This post is also available in: Vietnamese
Christine McCharen-Tran is the co-founder of the feminist collective and DJ booking agency Discwoman. Besides Christine, the three-member crew includes Londoner Frankie Decaiza Hutchinson, who’s an artist agent that also handles public relations and social media, and New Yorker Emma Burgess-Olson, a techno DJ and producer known as UMFANG. “Combined, we’re like a Megatron,” Christine laughs during our meeting at the Vietcetera office.
Together, they exclusively work with women-identified and non-binary artists to help them break into the male-dominated dance music industry. The Fader magazine has called them “the nightlife savior we need.”
Christine also became half of an NYC queer power couple when she married Chromat designer Becca McCharen-Tran last summer.
In fact, Christine’s parents both came from Saigon, although she was born in Virginia. And this is her first ever visit to Vietnam. Becca has joined her marking off the usual tour itinerary—Sapa, Hanoi, Ha Long Bay, and Hoi An—while exploring connections that might lead to Discwoman returning to Asia at the end of the year, “This time we did Vietnam my parents’ way—which was a good intro. Next time we want to do it our way which means we’ll bring some artists along and arrange a few parties.”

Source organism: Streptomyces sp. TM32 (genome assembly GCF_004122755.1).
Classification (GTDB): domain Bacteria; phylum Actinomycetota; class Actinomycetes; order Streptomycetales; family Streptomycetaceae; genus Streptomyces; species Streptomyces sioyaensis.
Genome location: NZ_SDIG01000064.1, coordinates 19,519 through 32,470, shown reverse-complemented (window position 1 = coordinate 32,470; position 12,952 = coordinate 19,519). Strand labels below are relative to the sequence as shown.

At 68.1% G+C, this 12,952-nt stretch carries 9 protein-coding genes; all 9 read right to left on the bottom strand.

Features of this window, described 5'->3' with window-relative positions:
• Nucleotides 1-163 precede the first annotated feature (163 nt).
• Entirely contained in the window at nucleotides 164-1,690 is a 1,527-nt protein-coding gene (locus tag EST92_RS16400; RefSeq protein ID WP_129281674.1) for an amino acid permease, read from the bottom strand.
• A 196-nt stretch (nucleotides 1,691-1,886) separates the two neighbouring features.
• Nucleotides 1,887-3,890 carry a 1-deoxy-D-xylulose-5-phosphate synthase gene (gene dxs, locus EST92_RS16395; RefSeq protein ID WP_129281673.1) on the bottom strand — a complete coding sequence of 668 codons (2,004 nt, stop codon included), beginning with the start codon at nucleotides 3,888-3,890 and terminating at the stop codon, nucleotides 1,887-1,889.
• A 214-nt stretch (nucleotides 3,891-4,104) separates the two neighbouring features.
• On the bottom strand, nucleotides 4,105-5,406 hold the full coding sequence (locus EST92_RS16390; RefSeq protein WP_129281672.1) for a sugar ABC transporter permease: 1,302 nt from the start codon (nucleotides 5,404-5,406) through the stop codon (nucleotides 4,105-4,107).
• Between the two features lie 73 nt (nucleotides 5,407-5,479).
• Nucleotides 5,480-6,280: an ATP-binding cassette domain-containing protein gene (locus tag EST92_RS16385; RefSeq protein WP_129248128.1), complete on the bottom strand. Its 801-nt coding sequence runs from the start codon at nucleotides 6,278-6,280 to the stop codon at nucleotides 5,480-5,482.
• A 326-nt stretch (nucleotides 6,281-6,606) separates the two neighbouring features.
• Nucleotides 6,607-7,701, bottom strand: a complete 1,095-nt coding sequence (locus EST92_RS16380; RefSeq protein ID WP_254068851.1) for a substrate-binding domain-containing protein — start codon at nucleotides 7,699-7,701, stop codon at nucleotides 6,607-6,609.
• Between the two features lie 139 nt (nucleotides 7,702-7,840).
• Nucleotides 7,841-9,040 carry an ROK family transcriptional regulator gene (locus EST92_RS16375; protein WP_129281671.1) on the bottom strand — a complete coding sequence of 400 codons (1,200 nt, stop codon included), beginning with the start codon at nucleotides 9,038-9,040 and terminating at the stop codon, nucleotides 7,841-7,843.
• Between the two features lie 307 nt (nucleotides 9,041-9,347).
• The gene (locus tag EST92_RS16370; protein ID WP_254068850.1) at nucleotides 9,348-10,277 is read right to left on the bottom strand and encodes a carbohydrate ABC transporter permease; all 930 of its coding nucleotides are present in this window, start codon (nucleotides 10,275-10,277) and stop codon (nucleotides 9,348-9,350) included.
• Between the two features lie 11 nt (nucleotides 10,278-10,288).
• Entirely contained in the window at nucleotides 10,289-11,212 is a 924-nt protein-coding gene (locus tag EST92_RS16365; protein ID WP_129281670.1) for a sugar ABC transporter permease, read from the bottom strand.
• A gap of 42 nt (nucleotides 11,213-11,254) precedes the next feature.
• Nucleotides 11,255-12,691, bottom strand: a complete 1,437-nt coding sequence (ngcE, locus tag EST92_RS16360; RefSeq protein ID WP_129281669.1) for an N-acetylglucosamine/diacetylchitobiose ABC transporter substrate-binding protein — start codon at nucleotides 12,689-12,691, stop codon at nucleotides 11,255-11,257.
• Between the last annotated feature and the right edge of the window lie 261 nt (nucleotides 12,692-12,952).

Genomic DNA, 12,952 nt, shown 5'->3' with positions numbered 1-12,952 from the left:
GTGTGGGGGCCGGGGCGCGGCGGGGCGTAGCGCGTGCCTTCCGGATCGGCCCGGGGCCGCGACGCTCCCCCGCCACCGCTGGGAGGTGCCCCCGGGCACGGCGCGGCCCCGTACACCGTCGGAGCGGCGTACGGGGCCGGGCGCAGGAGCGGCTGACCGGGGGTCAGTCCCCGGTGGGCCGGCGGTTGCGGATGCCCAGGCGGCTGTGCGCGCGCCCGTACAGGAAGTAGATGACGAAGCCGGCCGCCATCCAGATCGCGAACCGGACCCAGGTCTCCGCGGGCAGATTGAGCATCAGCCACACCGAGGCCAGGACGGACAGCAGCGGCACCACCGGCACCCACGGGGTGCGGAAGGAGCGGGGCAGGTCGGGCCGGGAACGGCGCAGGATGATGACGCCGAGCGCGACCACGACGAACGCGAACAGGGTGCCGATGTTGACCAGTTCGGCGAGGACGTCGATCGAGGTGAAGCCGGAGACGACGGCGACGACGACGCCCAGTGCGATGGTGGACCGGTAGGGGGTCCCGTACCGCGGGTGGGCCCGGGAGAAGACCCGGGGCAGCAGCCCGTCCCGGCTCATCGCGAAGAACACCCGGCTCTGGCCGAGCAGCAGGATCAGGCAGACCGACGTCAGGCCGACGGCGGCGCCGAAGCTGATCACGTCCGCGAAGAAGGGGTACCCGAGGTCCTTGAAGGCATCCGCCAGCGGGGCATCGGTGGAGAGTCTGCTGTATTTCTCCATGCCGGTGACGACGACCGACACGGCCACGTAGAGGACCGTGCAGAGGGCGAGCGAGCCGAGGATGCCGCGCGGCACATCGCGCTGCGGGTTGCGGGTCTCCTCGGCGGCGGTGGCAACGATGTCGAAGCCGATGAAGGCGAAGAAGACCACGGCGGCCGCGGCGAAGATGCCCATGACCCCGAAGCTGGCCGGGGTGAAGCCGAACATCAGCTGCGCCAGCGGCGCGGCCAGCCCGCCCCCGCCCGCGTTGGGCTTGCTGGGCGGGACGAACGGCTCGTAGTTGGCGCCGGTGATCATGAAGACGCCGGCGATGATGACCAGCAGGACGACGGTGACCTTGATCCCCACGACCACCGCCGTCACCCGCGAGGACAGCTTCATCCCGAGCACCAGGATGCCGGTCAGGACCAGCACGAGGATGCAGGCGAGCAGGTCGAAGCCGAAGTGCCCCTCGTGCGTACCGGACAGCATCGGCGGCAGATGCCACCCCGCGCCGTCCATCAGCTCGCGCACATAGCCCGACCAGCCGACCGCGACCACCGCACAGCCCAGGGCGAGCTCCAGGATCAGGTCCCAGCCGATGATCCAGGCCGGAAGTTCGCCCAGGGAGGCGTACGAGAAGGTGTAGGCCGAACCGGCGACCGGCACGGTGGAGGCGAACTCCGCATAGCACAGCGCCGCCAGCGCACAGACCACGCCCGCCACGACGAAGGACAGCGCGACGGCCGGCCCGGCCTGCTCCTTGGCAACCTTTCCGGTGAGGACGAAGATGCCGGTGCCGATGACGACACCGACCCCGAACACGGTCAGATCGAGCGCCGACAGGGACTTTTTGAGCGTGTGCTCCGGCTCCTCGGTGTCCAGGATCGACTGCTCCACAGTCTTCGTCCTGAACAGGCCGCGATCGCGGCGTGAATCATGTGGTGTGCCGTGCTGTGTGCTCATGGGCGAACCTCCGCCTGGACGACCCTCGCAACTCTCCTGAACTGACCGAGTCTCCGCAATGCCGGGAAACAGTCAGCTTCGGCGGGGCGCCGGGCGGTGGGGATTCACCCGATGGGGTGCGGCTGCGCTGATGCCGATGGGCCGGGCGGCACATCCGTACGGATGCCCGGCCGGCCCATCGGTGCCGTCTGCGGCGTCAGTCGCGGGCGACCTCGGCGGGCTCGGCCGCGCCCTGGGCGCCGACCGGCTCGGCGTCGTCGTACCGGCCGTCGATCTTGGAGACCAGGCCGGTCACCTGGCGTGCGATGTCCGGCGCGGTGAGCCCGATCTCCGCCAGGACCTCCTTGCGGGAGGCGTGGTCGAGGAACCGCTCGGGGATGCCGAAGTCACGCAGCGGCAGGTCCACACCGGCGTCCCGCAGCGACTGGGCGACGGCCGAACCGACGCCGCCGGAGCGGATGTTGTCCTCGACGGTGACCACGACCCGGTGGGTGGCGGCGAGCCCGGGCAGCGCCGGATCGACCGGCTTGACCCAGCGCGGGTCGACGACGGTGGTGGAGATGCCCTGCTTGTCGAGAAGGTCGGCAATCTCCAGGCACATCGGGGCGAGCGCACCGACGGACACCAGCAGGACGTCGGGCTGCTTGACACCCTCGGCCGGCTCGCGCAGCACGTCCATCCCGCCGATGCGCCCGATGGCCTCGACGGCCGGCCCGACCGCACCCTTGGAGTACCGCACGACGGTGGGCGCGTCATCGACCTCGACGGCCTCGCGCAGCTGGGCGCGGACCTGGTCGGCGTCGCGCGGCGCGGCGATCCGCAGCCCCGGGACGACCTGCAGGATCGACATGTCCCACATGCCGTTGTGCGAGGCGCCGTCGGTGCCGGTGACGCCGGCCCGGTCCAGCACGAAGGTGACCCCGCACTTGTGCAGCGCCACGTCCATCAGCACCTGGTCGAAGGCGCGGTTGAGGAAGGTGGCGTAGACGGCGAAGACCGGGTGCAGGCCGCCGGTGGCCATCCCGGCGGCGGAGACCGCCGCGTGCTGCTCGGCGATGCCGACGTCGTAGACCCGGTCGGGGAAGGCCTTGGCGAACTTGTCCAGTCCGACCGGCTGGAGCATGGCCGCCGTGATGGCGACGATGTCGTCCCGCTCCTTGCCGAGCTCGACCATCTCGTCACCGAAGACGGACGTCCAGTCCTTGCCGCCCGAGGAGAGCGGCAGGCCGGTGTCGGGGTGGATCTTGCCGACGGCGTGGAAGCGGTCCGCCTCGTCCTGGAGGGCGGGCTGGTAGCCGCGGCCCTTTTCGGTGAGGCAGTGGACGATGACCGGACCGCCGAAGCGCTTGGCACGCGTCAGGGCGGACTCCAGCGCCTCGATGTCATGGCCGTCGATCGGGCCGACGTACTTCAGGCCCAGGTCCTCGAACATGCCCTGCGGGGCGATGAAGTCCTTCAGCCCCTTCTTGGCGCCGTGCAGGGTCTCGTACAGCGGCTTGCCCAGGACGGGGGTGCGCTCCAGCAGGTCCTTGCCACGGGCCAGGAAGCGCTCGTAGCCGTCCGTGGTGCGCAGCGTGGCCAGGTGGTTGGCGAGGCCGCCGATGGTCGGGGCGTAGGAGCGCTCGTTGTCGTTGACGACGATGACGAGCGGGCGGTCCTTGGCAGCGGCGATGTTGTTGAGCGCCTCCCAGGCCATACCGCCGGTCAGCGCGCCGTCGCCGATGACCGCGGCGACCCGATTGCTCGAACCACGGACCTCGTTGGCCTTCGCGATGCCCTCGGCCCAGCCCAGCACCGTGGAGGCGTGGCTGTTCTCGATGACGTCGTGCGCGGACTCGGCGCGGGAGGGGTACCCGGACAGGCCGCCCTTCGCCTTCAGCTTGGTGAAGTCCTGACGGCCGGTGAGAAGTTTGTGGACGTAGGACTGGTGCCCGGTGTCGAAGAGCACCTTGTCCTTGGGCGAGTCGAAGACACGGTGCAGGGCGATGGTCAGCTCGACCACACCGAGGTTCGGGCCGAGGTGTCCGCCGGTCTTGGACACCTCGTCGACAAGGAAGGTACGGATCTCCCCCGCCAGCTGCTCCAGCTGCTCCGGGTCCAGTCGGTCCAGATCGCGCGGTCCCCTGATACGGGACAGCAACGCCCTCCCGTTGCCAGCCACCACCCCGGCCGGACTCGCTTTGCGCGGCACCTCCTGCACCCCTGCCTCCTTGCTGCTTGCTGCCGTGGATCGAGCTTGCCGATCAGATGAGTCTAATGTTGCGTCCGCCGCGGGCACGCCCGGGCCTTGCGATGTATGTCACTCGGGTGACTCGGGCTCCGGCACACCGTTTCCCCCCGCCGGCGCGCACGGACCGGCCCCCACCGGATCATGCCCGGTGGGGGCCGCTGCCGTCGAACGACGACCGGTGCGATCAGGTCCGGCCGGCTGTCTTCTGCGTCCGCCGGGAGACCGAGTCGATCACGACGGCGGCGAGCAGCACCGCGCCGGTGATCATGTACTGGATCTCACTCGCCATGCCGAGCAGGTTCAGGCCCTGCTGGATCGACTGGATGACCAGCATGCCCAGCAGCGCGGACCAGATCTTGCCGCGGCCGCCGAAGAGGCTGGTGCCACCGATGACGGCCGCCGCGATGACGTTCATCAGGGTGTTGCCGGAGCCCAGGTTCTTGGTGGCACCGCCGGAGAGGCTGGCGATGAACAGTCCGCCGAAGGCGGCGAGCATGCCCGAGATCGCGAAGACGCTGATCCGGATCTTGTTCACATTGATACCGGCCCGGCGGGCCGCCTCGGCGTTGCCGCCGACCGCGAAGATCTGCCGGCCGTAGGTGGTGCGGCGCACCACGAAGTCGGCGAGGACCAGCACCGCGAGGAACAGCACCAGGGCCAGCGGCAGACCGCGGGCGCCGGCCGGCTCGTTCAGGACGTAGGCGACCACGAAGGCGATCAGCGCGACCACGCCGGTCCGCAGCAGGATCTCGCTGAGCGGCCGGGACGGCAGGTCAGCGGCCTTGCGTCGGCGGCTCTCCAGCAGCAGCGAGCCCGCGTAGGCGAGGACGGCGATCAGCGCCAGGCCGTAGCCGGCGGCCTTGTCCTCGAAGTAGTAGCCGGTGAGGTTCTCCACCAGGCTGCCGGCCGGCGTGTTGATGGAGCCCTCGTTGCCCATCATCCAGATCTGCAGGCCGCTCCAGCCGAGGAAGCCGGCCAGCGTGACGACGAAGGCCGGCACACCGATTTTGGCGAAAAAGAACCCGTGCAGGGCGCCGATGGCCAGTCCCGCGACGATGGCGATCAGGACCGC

How did you combine forces to form the DJ agency and collective, Discwoman?
The original idea behind the agency was that women-identified and non-binary artists need to be paid. We want more in power. We want more on stage. But in the industry, there are these gatekeepers—the venue owners, the promoters, the bookers. There’s so much male infrastructure and there needs to be more women making decisions.
Frankie Decaiza Hutchinson and Emma Burgess-Olson were the ones that came up with the idea. Then they brought me in to help produce—I do experiential production for music festivals, parties, and even Becca’s runway shows.
Originally, Discwoman was supposed to be a one-off showcase that lasted two days. That was in 2014. We did the showcase. Then an interview. And it went ballistic. Cities would just hit us up asking us to do another showcase there and we formalized the company six months later. Now, in total, we represent eleven artists and we work with hundreds of others around the world.
What helped your collective get traction so quickly? Which collectives have Discwoman aligned with?
We maybe got lucky by capturing the media’s attention at the right time. We constantly get messages saying how encouraging we have been to inspire new collectives and groups.
But there are so many collectives like female:pressure who existed before we started, and who inspired us. They created a huge digital database of female, trans, and non-binary musicians and artists.